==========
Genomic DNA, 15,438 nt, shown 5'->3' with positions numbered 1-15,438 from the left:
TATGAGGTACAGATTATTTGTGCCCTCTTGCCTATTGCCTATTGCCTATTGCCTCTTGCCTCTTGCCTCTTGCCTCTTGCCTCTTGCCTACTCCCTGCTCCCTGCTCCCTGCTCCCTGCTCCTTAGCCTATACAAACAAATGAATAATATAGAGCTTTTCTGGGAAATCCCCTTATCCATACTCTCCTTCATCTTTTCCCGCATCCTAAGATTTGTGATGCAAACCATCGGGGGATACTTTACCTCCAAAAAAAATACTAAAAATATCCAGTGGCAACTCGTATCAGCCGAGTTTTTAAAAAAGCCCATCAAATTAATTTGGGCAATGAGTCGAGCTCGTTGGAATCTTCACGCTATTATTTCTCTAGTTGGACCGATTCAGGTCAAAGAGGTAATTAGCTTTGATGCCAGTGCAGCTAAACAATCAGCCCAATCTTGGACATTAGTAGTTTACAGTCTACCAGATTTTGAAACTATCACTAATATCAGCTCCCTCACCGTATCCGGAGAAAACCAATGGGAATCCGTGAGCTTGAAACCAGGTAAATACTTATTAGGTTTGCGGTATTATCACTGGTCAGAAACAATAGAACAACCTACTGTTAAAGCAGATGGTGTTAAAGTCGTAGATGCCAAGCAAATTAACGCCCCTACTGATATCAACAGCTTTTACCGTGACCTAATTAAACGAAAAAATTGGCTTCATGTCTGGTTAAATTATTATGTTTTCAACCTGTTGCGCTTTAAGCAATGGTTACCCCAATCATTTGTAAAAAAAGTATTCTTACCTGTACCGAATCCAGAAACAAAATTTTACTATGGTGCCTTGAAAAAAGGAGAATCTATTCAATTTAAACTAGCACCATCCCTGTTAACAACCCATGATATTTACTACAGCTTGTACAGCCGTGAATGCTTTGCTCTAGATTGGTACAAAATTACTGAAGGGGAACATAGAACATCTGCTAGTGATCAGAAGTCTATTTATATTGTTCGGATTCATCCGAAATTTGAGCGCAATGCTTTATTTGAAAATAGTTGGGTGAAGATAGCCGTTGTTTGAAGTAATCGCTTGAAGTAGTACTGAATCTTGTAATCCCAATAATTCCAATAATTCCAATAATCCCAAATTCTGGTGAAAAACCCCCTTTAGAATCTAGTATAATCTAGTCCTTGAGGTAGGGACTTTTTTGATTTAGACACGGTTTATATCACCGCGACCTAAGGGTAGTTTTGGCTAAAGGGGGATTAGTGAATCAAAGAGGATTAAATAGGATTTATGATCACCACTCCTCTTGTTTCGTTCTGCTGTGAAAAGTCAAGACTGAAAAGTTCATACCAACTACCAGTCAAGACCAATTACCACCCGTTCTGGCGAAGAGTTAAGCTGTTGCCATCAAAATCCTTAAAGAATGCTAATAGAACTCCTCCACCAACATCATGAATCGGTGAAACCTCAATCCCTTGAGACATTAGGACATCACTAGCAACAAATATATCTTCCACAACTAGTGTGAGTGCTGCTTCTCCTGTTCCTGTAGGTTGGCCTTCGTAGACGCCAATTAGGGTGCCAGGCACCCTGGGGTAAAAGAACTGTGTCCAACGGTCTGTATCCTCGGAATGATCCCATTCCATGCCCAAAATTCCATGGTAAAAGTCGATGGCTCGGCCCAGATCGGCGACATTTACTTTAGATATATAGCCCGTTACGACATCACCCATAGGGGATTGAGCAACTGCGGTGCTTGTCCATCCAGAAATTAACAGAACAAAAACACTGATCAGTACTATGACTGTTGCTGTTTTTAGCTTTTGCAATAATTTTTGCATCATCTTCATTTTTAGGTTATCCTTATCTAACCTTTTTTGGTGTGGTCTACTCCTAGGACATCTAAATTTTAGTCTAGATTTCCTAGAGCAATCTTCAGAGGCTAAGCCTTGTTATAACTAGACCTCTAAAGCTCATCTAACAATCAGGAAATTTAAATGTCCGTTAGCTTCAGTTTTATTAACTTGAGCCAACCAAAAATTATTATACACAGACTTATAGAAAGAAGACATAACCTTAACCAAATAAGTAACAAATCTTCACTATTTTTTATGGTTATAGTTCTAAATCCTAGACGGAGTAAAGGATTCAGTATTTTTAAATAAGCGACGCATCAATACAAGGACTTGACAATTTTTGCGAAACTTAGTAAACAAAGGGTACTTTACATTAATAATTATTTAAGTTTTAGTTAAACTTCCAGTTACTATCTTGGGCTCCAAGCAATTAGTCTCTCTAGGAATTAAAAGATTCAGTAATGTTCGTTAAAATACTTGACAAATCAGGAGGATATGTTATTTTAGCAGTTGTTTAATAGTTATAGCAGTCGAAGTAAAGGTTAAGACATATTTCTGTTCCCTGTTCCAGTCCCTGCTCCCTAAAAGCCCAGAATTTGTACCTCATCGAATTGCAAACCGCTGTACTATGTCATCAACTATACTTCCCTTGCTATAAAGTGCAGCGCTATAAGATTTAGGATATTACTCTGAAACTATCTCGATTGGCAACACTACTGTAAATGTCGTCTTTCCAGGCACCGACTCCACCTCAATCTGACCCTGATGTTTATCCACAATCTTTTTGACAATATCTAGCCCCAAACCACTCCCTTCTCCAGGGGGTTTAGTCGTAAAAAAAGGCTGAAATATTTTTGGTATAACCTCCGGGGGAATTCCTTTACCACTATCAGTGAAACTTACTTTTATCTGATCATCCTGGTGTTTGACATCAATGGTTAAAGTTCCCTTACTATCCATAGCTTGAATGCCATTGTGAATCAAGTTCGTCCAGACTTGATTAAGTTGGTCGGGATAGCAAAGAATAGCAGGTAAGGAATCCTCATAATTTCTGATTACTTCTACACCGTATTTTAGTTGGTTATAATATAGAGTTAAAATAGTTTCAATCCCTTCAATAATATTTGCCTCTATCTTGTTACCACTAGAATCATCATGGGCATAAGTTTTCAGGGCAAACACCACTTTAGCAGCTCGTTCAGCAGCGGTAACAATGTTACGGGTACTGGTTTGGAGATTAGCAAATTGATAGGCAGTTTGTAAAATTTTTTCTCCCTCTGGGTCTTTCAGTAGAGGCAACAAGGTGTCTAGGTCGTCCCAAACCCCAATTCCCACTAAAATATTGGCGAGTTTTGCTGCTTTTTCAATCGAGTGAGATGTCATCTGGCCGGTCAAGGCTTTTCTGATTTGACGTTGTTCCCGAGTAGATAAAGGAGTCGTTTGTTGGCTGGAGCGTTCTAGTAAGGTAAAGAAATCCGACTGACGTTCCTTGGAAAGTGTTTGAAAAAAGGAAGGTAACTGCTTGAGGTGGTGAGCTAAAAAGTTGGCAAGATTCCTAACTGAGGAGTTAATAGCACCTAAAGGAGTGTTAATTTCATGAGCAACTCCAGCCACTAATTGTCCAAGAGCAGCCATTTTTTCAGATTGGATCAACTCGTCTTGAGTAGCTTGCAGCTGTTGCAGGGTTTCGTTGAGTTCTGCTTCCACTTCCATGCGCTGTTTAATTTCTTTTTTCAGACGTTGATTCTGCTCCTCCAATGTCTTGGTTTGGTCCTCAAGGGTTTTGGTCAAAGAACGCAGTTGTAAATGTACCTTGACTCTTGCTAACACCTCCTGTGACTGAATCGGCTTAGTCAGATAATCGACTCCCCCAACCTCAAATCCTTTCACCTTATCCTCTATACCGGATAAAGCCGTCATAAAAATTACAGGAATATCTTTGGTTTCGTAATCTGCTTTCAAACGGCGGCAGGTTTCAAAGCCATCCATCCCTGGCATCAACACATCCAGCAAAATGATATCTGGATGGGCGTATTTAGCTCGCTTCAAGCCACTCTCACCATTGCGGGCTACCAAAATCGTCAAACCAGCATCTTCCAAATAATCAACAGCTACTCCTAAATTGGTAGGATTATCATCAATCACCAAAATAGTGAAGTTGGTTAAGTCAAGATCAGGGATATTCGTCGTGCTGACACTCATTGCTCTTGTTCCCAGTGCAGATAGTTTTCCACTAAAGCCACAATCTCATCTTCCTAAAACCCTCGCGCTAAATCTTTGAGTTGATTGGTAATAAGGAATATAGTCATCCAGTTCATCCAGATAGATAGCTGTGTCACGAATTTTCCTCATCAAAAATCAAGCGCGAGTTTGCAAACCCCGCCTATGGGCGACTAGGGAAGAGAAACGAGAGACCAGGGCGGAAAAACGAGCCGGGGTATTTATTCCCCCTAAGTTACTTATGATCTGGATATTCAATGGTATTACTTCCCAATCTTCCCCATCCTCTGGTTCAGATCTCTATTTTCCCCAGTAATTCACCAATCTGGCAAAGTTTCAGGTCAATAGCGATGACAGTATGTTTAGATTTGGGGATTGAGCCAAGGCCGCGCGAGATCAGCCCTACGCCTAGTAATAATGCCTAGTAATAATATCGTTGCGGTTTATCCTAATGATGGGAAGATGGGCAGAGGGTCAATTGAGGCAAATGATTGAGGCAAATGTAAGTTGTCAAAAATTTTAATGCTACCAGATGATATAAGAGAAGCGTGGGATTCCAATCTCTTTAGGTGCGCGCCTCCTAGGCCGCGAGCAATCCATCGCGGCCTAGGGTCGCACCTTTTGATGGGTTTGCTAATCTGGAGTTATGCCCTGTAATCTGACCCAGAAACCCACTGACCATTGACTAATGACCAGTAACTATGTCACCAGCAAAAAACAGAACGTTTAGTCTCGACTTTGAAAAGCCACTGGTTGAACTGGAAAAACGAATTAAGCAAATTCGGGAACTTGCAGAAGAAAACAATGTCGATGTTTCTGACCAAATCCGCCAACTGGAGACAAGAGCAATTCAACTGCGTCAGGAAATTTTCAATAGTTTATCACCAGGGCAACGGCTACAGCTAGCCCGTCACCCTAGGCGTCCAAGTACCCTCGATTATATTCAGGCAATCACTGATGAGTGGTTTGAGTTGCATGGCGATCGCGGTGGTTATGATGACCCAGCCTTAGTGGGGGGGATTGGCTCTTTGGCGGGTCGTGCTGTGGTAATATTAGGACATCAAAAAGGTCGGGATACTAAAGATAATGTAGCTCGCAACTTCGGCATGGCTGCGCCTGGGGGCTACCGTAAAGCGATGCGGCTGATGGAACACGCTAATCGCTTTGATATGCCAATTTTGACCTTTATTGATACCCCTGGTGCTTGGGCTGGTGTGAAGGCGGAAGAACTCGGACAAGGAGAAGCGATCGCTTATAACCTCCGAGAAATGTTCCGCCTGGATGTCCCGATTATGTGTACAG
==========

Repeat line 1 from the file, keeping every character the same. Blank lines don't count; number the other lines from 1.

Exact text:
Genomic DNA, 15,438 nt, shown 5'->3' with positions numbered 1-15,438 from the left: